Purpose/Objectives: The delivery of nucleic acids to cells has revolutionized medicine and enabled new technologies such as mRNA vaccines and stem cell therapies. These recent advances rely on delivery vehicles to stabilize the genetic payload and increase cellular transfection. While engineered viruses are efficient vectors for ex vivo cellular reprogramming, they are not ideal for in vivo gene therapies as repeated dosing leads to anti-vector immunity. Lipid nanoparticles have thus emerged as the best alternative to viral vectors for in vivo nucleic acid delivery. However, all FDA-approved lipid nanoparticles have been linked to inflammatory responses, undesirable for regenerative medicine applications that require precise immunomodulation. Thus, non-immunogenic delivery materials must be developed to fulfill the immense potential of gene therapy in regenerative medicine. Lipid nanoparticles typically comprise 4 different lipids, with the ionizable amino lipid being the main driver of potency and immunogenicity. A way to reduce immunogenicity is to develop lipid nanoparticles that minimize the amount of lipids per gram of nucleic acids. To do so, we developed a novel class of ionizable amino lipids with high charge density. Our primary objective is to design a lipid nanoparticle that maximizes RNA delivery and minimizes immunogenicity. Methodology: We designed a library of proprietary ionizable lipids based on the structure of a poly(amido amine) dendron. The structure is modular, which allowed us to systematically vary molecular motifs to optimize important physiochemical parameters: Lipid-to-RNA ratio;apparent pKa;surface zeta potential;size distribution;and RNA encapsulation These structures are also designed to include a higher number of amines compared to current ionizable lipids. This improves ionization charge density of the lipid and lowers the amount of lipid required to encapsulate RNA. In this study, lipid nanoparticles contain an ionizable lipid selected from our library, cholesterol, a phospholipid, and a PEG-lipid. The lipids and formulation conditions were selected to mimic Moderna's COVID-19 vaccine (SpikeVax), albeit with different lipid-to-RNA ratios. C57BL/6 mice were injected intramuscularly with nanoparticles co-formulated with a firefly luciferase mRNA and ovalbumin mRNA to simultaneously study transfection efficiency and antigen-specific immune responses. Nanoparticles that comprise SM-102, the ionizable lipid used in SpikeVax, were used as a comparative control due to their high potency and immunogenicity. Luciferase activity was detected using an IVIS Spectrum, and key organs were harvested for immune phenotyping. Results: We have so far determined the effect of hydrophobic motifs on apparent pKa and RNA encapsulation. Our best lipids with optimized tails did not induce IFN-I responses in vitro and demonstrated comparable in vivo efficacy to SM-102. We are currently in the process of collecting immunogenicity data which we expect to complete prior to the conference. Conclusion/Significance: We have produced a novel set of lipid nanoparticles that efficiently transfect cells in vivo. These new particles deliver RNA with half of the lipid mass used in SpikeVax, which can reduce the amount of material-induced immunogenicity. This result opens the door to developing mRNA vaccines with fewer side effects and equitable gene therapies for untreatable diseases such as inflammatory and autoimmune disorders.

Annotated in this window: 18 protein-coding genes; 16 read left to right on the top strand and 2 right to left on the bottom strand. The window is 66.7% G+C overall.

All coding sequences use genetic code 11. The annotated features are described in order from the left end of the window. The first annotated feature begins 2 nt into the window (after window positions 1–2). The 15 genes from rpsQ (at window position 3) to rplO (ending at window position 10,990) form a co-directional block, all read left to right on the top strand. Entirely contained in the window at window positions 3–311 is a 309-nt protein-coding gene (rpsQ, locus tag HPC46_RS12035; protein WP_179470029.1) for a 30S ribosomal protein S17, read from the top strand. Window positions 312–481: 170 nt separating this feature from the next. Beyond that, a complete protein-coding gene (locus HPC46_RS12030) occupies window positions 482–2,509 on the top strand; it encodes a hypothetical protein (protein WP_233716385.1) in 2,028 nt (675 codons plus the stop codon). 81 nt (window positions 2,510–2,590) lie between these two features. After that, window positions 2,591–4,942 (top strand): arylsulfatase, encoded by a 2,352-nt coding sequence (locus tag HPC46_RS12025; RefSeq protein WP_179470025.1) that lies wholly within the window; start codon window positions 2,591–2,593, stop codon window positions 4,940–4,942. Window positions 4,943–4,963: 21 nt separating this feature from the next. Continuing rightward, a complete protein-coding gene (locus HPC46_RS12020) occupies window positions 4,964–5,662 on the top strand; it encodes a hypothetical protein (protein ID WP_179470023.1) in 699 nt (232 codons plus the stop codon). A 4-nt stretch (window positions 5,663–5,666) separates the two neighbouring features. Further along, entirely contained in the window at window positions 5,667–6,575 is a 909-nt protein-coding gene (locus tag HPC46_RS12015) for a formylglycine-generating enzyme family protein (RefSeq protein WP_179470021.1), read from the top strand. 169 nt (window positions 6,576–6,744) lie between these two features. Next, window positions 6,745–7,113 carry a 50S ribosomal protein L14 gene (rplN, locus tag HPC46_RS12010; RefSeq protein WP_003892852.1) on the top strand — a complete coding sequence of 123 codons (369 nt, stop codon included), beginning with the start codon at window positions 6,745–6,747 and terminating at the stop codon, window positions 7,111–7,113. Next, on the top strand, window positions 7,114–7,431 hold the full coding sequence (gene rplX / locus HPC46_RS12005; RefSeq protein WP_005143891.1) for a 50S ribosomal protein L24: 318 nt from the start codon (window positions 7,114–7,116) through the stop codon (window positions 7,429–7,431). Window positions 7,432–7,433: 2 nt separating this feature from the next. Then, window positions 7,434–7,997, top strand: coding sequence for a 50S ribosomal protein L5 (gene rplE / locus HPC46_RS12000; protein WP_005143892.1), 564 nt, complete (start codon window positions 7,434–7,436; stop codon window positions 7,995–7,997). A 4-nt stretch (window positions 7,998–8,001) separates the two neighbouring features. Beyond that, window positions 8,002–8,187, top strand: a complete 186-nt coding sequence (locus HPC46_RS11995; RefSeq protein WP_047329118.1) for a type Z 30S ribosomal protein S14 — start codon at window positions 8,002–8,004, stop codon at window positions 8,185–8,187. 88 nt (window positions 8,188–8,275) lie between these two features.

16.
Int J Pharm ; 627: 122256, 2022 Nov 05.
Article in English | MEDLINE | ID: covidwho-2049315

ABSTRACT